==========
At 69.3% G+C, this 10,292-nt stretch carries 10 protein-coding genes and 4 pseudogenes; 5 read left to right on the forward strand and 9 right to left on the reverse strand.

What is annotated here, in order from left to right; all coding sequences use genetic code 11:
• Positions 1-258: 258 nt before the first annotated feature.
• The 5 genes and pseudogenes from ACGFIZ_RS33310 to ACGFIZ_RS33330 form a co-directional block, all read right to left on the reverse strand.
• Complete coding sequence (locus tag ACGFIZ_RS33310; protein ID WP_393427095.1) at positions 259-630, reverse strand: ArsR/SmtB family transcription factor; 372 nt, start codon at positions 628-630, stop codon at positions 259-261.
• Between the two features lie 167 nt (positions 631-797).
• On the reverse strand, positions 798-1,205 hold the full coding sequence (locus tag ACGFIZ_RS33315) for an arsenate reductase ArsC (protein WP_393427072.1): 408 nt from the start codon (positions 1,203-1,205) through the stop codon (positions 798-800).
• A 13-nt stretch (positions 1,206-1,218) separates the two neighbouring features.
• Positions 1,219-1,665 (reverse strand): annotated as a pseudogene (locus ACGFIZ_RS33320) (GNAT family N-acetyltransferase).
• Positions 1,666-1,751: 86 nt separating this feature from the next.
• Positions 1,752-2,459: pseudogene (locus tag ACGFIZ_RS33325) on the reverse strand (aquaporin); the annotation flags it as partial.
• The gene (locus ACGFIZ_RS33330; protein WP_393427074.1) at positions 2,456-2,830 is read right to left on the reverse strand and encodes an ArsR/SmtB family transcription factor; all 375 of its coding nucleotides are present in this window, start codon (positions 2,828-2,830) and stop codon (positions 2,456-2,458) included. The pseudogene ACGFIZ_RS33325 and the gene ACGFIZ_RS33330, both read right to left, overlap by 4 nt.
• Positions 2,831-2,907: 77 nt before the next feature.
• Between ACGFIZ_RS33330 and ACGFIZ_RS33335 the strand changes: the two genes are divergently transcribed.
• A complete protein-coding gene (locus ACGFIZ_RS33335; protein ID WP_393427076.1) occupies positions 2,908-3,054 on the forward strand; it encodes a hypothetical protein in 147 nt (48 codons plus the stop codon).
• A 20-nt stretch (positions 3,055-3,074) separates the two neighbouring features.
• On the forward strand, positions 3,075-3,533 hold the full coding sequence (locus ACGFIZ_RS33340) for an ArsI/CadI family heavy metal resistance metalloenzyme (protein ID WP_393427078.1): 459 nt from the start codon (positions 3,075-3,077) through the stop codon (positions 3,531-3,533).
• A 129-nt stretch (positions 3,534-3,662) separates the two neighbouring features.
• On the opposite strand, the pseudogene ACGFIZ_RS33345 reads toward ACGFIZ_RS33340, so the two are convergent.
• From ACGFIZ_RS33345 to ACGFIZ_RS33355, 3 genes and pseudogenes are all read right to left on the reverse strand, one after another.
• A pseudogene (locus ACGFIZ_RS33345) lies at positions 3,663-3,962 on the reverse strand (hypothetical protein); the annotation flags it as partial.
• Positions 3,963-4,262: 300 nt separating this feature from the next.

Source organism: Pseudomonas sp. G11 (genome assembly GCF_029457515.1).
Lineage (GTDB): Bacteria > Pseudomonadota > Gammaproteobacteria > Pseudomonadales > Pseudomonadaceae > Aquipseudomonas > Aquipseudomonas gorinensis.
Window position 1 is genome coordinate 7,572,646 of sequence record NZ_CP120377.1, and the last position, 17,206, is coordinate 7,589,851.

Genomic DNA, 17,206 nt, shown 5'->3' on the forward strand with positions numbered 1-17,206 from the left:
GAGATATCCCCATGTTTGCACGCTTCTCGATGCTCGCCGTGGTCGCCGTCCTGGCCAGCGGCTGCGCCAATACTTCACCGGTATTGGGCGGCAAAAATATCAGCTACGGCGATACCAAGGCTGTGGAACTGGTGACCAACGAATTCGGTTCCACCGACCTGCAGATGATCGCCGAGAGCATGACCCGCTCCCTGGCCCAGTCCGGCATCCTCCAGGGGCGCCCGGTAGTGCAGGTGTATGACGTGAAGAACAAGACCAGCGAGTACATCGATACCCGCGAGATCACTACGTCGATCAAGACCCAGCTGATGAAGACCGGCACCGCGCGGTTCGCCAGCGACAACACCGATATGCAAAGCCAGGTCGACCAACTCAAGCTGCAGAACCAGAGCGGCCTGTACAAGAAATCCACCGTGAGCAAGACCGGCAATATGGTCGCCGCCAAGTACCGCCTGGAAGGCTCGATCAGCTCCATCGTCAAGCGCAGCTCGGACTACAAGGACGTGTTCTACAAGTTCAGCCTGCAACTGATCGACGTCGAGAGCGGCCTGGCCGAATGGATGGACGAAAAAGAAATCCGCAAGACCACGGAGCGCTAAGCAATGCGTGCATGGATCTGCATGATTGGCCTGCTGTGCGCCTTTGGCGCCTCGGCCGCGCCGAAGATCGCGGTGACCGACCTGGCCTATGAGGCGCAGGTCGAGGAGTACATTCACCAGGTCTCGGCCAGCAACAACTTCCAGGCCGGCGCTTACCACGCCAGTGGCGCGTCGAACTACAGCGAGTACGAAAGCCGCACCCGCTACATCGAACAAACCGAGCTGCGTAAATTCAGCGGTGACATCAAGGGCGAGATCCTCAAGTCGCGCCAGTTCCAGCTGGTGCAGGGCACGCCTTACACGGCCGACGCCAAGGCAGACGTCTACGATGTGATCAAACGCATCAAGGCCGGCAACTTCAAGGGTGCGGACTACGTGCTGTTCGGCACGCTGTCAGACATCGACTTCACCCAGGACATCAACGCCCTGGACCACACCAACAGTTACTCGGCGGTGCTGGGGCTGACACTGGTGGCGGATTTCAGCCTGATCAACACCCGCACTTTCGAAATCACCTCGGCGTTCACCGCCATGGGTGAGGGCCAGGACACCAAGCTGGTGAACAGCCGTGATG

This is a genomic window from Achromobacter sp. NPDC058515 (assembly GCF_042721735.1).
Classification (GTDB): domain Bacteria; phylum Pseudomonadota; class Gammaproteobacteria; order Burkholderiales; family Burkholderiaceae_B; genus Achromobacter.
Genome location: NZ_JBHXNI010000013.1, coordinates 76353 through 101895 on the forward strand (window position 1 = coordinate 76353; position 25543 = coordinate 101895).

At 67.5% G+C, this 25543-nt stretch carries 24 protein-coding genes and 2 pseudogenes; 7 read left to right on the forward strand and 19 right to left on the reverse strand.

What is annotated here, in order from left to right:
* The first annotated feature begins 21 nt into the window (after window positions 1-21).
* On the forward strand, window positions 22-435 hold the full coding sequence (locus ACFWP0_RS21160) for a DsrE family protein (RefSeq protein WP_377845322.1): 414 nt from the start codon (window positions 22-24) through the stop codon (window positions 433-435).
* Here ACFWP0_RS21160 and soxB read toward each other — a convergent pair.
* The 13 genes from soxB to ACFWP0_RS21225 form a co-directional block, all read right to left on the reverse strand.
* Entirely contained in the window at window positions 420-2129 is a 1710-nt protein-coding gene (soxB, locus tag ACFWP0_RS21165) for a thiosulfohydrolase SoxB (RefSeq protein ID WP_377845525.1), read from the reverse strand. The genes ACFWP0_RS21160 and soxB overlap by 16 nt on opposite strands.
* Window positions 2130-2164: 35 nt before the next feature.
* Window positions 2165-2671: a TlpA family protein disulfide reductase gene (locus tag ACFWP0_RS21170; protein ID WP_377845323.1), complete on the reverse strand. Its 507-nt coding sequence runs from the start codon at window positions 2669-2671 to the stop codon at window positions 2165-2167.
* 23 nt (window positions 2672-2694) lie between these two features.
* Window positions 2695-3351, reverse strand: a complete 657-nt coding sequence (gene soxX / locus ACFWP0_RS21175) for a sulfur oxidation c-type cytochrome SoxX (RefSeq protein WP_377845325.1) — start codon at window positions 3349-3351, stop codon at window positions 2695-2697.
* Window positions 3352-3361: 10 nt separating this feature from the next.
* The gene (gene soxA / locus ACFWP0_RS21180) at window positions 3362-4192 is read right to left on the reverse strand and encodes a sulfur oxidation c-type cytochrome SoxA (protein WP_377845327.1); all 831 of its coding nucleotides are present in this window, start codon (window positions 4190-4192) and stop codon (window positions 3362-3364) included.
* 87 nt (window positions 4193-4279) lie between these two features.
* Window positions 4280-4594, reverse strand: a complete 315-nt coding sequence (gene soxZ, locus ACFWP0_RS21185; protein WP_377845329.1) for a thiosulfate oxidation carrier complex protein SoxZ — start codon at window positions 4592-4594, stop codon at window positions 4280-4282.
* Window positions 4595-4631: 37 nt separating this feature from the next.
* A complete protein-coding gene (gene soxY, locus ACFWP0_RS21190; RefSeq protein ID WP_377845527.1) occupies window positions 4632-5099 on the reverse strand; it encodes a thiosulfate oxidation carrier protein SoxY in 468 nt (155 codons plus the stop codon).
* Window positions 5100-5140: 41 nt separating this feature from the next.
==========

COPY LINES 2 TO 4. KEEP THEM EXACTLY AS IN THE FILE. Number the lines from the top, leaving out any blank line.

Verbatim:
What is annotated here, in order from left to right; all coding sequences use genetic code 11:
• Positions 1-258: 258 nt before the first annotated feature.
• The 5 genes and pseudogenes from ACGFIZ_RS33310 to ACGFIZ_RS33330 form a co-directional block, all read right to left on the reverse strand.